Why you should care
It voted Republican for president for 70 years before Trump. Now, California’s 45th District is a battleground Dems believe they can pry from the GOP’s grip.
Robert Farnsworth is a moderate Republican voter, someone who thinks climate change is real but who’s skeptical about raising the minimum wage. He also hates Donald Trump — a man he labels a “coward,” “unpatriotic” and “racist.”
And yet, fury over a chaotic and polarizing presidency has not made Farnsworth — or a few million Republican voters like him — a sure vote for Democrats trying to take the House. While he thinks Republican Mimi Walters in California’s 45th Congressional District has been too deferential to Trump, the alternative is not a centrist Democrat palatable to right-leaning voters.
It’s Katie Porter, an unapologetic liberal who has co-authored a book with Elizabeth Warren, attacks big banks and advocates a single-payer health care system that would cost trillions to implement.
Trump was a shock to the system. That’s why there is a congressional race here.
Tim Burns, Democratic activist
“If Katie Porter won,” Farnsworth tells me over chips and salsa at a Mexican restaurant on primary day, “I would have to take a hard look at it.”
All across the midterm election map this year, voters will be torn between a visceral disgust of Trump’s perceived racism and misogyny and a deep-seated concern that Democrats will overtax and overregulate the country. And nowhere is that tension more evident than in California’s 45th District.
Indeed, the hesitation Farnsworth expresses is driving both parties’ political strategies in districts that are home to many affluent, well-educated suburban voters. It has given Democrats new opportunities in once deep-red districts, ranging from Houston to Richmond, Virginia.
In Orange County — once the beating heart of the modern GOP that until Hillary Clinton hadn’t backed a Democrat for president since Franklin Delano Roosevelt — Democrats are targeting four seats represented by Republicans.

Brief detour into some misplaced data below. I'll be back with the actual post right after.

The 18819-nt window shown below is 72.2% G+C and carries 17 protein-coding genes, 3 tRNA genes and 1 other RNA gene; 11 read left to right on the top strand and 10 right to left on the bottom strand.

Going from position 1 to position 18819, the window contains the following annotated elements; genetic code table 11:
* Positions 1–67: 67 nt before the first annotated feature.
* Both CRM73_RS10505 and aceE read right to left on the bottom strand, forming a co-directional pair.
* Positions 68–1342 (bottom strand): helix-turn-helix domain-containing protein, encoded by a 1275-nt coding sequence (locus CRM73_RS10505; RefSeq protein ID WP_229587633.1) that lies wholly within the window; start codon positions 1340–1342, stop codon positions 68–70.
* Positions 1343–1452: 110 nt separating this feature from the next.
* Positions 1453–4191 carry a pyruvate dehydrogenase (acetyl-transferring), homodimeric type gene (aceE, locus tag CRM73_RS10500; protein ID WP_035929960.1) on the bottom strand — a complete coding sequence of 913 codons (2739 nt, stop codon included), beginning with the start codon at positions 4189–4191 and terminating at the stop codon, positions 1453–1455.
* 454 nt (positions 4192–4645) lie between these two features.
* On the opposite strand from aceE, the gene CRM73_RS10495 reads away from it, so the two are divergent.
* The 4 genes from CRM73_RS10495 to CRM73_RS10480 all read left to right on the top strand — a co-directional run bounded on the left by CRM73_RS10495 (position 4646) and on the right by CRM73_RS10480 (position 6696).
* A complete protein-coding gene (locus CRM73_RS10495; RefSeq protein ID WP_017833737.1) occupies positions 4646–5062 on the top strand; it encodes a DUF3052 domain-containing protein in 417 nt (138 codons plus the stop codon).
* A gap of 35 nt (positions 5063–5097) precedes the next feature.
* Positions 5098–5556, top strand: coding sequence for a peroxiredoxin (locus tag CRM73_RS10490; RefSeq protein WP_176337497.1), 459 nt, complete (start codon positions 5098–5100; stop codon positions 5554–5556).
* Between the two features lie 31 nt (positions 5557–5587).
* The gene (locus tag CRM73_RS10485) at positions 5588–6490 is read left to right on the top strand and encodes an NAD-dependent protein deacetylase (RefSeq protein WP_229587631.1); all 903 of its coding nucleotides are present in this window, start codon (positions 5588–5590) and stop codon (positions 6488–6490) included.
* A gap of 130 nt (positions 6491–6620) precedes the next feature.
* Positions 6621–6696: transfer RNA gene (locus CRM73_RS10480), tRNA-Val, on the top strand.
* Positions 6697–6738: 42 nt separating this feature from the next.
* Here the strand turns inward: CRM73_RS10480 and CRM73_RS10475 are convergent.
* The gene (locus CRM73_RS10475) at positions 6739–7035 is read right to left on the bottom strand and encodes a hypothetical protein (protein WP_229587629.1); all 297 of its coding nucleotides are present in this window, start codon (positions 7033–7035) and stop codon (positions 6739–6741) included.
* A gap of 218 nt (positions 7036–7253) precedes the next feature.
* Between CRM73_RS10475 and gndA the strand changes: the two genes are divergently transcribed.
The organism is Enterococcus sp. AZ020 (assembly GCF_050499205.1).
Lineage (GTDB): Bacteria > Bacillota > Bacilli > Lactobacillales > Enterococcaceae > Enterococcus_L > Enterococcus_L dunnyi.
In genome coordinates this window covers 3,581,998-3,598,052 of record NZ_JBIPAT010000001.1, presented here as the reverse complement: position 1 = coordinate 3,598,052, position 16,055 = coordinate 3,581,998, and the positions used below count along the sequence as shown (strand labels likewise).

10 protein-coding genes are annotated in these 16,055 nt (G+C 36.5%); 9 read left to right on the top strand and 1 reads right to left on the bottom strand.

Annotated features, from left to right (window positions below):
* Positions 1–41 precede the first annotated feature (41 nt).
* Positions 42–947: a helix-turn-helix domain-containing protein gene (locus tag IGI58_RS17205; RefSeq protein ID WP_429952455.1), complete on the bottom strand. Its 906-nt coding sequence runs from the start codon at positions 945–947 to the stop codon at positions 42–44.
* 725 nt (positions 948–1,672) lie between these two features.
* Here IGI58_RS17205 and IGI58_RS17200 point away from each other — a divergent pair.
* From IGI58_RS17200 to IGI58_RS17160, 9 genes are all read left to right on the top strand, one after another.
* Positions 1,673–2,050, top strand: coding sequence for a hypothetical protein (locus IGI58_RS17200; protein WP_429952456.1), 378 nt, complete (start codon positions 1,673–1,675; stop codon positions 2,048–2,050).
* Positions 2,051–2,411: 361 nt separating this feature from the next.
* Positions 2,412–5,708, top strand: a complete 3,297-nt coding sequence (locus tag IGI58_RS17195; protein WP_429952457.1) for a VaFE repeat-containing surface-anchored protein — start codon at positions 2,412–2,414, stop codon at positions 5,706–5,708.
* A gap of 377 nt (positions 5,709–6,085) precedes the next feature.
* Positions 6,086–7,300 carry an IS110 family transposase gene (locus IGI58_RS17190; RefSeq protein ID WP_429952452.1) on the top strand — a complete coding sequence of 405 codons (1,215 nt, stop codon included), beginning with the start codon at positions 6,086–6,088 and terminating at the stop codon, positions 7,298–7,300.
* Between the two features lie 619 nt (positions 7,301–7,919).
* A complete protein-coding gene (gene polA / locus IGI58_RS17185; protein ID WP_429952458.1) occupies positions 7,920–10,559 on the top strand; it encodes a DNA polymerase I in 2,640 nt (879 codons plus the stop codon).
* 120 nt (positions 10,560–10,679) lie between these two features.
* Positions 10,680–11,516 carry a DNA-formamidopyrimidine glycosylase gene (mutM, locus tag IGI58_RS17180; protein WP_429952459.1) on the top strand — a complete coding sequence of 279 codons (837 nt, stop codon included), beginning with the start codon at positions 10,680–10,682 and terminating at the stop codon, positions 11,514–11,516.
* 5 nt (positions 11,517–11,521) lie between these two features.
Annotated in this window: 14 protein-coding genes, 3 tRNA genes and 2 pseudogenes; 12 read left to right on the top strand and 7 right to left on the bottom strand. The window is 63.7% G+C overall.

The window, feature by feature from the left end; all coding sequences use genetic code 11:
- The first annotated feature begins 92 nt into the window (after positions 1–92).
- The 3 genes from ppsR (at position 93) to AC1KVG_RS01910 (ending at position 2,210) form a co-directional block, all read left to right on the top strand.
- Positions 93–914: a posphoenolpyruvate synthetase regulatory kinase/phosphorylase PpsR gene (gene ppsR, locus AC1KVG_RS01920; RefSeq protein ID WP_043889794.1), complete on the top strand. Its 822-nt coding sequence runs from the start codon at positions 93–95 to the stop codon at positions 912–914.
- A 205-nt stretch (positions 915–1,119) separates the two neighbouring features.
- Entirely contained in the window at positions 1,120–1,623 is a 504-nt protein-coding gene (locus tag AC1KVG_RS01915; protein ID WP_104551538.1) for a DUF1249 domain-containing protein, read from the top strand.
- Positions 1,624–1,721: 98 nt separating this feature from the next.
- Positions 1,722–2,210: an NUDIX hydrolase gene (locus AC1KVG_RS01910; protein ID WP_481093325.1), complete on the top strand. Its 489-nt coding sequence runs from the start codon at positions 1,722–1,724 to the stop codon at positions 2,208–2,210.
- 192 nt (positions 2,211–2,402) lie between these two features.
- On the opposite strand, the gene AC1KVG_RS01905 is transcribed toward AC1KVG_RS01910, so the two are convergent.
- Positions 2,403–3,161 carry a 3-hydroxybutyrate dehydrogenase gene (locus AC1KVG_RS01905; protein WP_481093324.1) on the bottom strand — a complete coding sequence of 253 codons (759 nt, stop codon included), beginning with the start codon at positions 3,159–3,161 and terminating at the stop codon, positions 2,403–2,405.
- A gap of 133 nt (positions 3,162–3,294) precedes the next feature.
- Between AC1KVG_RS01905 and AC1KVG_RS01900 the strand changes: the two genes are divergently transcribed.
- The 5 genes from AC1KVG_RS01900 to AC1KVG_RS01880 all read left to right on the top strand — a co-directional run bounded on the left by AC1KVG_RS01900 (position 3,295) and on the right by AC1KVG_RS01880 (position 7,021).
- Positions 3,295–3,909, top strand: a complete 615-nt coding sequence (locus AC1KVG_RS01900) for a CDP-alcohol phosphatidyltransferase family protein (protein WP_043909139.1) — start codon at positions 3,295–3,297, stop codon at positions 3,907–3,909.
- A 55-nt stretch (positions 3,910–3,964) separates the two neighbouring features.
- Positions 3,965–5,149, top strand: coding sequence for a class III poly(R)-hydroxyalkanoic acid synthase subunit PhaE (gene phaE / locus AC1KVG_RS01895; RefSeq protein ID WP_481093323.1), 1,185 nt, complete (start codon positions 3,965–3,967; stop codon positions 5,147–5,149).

“Trump was a shock to the system,” says Tim Burns, a Democratic activist from Orange County. “That’s why there is a congressional race here. This was not a place where serious Democrats would bother running or think it was even plausible to get into the race.”
But, like Farnsworth, many of the voters Democrats need to win over here are far from liberal. Republicans think they can still sway many of them with pocketbook arguments — especially, they hope, against a big-government Democrat like Porter.
On the night Katie Porter won her primary, she was flanked by a national progressive leader trying his best to remake the Democratic Party.
“Katie Porter’s headquarters is the center of the progressive universe tonight,” gushed Adam Green, co-founder of the Progressive Change Campaign Committee, an activist-driven group often at war with other, more moderate Democratic factions.
It was after midnight, and Green was positively giddy. Of the hundred or so supporters who came to campaign headquarters when the night began, only a handful remained, sipping beer and wine as they talked excitedly among themselves. Green had been on hand the whole night, advising Porter and making small talk with reporters as the results came in.
Porter had bested a more centrist rival after campaigning as anything but a moderate: She openly advocated for single-payer health care (her leading rival for the nomination did not) and believes like many activists that a forceful declaration of her progressive viewpoint is a political winner. Even in a party that has moved left, Porter’s embrace of a muscular liberalism stands out.
If her approach sounds reminiscent of Elizabeth Warren, it should: The Democratic senator from Massachusetts was once Porter’s teacher at Harvard Law School, and Warren’s son serves as the treasurer of Porter’s campaign. “Katie Porter is one of the boldest and most progressive candidates for Congress in 2018,” said Warren, in a videotaped message for supporters that played at the Porter headquarters a few days before the primary.
To Green and Warren, Porter’s candidacy is an opportunity to prove their brand of progressive politics can succeed in battleground races — and quiet the skeptics in their own party.